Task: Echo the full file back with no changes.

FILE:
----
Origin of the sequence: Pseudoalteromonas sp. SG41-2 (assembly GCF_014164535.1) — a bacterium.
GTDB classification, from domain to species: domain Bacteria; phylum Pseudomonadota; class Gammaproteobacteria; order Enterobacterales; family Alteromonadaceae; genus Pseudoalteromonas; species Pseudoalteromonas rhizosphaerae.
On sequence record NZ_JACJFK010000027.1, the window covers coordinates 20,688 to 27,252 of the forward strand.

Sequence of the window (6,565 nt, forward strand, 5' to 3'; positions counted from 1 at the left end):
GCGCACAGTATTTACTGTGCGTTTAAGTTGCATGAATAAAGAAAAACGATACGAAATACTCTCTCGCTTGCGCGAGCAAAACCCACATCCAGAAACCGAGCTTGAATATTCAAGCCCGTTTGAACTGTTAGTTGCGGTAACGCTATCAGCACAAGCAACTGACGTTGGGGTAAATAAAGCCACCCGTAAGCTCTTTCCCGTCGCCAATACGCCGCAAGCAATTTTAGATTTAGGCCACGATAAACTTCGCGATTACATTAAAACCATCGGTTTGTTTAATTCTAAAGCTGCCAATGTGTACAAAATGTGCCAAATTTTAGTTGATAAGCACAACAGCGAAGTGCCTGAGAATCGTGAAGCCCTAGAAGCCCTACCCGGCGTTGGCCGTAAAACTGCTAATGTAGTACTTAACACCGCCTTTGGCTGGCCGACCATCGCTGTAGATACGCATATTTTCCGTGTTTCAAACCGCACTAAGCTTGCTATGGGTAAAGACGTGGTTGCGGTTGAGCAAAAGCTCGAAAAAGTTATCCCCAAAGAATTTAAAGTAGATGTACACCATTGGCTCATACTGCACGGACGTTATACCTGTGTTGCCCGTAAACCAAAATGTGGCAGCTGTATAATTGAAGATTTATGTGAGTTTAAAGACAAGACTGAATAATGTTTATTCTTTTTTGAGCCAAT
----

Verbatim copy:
Origin of the sequence: Pseudoalteromonas sp. SG41-2 (assembly GCF_014164535.1) — a bacterium.
GTDB classification, from domain to species: domain Bacteria; phylum Pseudomonadota; class Gammaproteobacteria; order Enterobacterales; family Alteromonadaceae; genus Pseudoalteromonas; species Pseudoalteromonas rhizosphaerae.
On sequence record NZ_JACJFK010000027.1, the window covers coordinates 20,688 to 27,252 of the forward strand.

Sequence of the window (6,565 nt, forward strand, 5' to 3'; positions counted from 1 at the left end):
GCGCACAGTATTTACTGTGCGTTTAAGTTGCATGAATAAAGAAAAACGATACGAAATACTCTCTCGCTTGCGCGAGCAAAACCCACATCCAGAAACCGAGCTTGAATATTCAAGCCCGTTTGAACTGTTAGTTGCGGTAACGCTATCAGCACAAGCAACTGACGTTGGGGTAAATAAAGCCACCCGTAAGCTCTTTCCCGTCGCCAATACGCCGCAAGCAATTTTAGATTTAGGCCACGATAAACTTCGCGATTACATTAAAACCATCGGTTTGTTTAATTCTAAAGCTGCCAATGTGTACAAAATGTGCCAAATTTTAGTTGATAAGCACAACAGCGAAGTGCCTGAGAATCGTGAAGCCCTAGAAGCCCTACCCGGCGTTGGCCGTAAAACTGCTAATGTAGTACTTAACACCGCCTTTGGCTGGCCGACCATCGCTGTAGATACGCATATTTTCCGTGTTTCAAACCGCACTAAGCTTGCTATGGGTAAAGACGTGGTTGCGGTTGAGCAAAAGCTCGAAAAAGTTATCCCCAAAGAATTTAAAGTAGATGTACACCATTGGCTCATACTGCACGGACGTTATACCTGTGTTGCCCGTAAACCAAAATGTGGCAGCTGTATAATTGAAGATTTATGTGAGTTTAAAGACAAGACTGAATAATGTTTATTCTTTTTTGAGCCAAT